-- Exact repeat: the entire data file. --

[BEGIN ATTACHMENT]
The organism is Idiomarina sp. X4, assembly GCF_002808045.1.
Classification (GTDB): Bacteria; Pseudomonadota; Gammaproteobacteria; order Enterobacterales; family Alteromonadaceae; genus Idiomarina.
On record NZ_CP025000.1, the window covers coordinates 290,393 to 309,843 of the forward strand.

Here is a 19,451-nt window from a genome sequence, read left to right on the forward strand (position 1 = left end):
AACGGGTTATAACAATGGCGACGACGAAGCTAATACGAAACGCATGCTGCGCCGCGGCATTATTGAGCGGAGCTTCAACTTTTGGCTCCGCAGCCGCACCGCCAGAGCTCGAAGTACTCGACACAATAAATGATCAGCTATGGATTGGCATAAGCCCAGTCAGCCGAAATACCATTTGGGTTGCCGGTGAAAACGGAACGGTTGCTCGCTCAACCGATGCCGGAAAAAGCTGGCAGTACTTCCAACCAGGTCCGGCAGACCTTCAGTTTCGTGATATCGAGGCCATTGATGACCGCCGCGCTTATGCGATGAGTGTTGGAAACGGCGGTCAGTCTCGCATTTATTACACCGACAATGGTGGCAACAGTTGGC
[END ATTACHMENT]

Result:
The organism is Idiomarina sp. X4, assembly GCF_002808045.1.
Classification (GTDB): Bacteria; Pseudomonadota; Gammaproteobacteria; order Enterobacterales; family Alteromonadaceae; genus Idiomarina.
On record NZ_CP025000.1, the window covers coordinates 290,393 to 309,843 of the forward strand.

Here is a 19,451-nt window from a genome sequence, read left to right on the forward strand (position 1 = left end):
AACGGGTTATAACAATGGCGACGACGAAGCTAATACGAAACGCATGCTGCGCCGCGGCATTATTGAGCGGAGCTTCAACTTTTGGCTCCGCAGCCGCACCGCCAGAGCTCGAAGTACTCGACACAATAAATGATCAGCTATGGATTGGCATAAGCCCAGTCAGCCGAAATACCATTTGGGTTGCCGGTGAAAACGGAACGGTTGCTCGCTCAACCGATGCCGGAAAAAGCTGGCAGTACTTCCAACCAGGTCCGGCAGACCTTCAGTTTCGTGATATCGAGGCCATTGATGACCGCCGCGCTTATGCGATGAGTGTTGGAAACGGCGGTCAGTCTCGCATTTATTACACCGACAATGGTGGCAACAGTTGGC